Making a diagnosis
This is made on the basis of formal criteria such as those published by the American College of Rheumatology. For diagnosis the patient should fulfil three or more of the criteria listed below:
Diagnostic Criteria for Takayasu’s Arteritis
- Onset of disease ≤ 40 years
- Claudication** of an extremity
- Reduced brachial artery pulsation
- Difference in systolic blood pressure >10 mmHg between the arms
- Aortic or subclavian artery bruit
- Angiographic abnormality
** Claudication - severe muscle pain due to cramp, caused by narrowed blood vessels
In practice clinical examination most commonly detects decreased or absent pulses in the arms and less frequently in the legs. Using a stethoscope, bruits*, (a loud 'whooshing noise') may be detected, over the neck, chest or kidneys indicating narrowed arteries. High blood pressure is commonly found. In recent years specialist scans have been introduced to aid diagnosis and identify inflammation, narrowing and dilatation of arteries and the extent of the disease. These include positron emission tomography (PET scanning), magnetic resonance angiography (MRA), high-resolution ultrasound and CT angiography (see below).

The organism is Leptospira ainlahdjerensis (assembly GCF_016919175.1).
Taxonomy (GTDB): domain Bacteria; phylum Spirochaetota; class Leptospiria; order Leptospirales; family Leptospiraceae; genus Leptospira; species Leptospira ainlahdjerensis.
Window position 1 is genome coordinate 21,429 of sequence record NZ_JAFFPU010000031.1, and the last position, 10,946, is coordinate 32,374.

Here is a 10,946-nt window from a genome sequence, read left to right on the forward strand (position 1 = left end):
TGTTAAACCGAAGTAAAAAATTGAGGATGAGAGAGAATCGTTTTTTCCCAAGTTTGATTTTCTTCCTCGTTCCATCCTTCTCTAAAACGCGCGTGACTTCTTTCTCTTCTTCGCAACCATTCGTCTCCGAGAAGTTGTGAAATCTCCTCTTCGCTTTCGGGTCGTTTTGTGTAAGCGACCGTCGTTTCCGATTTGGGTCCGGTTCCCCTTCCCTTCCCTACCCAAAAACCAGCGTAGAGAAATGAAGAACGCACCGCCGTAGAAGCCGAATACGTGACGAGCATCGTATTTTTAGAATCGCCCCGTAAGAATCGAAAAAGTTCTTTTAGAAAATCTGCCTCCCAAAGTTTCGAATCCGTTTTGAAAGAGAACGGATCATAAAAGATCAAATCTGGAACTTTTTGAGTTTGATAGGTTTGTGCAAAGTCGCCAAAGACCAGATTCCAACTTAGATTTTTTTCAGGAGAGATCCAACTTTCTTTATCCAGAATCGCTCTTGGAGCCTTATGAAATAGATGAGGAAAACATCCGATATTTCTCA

Blood Tests: There is no blood test that can be used to definitively confirm the diagnosis. The erythrocyte sedimentation rate (ESR) and C-reactive protein (CRP) can help measure activity of the illness and your response to treatment.
Imaging: Imaging studies are useful in the diagnosis and monitoring of TA. Their use may allow diagnosis before arterial damage is severe. However, none of them are 100 per cent accurate.